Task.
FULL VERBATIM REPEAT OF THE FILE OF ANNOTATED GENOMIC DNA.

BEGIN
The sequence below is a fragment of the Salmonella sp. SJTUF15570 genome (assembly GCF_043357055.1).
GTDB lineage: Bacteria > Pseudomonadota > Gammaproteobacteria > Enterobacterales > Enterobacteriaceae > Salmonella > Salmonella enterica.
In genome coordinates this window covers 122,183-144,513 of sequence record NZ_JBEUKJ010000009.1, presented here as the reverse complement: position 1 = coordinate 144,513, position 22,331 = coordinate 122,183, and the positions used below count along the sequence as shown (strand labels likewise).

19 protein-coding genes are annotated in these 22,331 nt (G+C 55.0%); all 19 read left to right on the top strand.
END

The sequence below is a fragment of the Salmonella sp. SJTUF15570 genome (assembly GCF_043357055.1).
GTDB lineage: Bacteria > Pseudomonadota > Gammaproteobacteria > Enterobacterales > Enterobacteriaceae > Salmonella > Salmonella enterica.
In genome coordinates this window covers 122,183-144,513 of sequence record NZ_JBEUKJ010000009.1, presented here as the reverse complement: position 1 = coordinate 144,513, position 22,331 = coordinate 122,183, and the positions used below count along the sequence as shown (strand labels likewise).

19 protein-coding genes are annotated in these 22,331 nt (G+C 55.0%); all 19 read left to right on the top strand.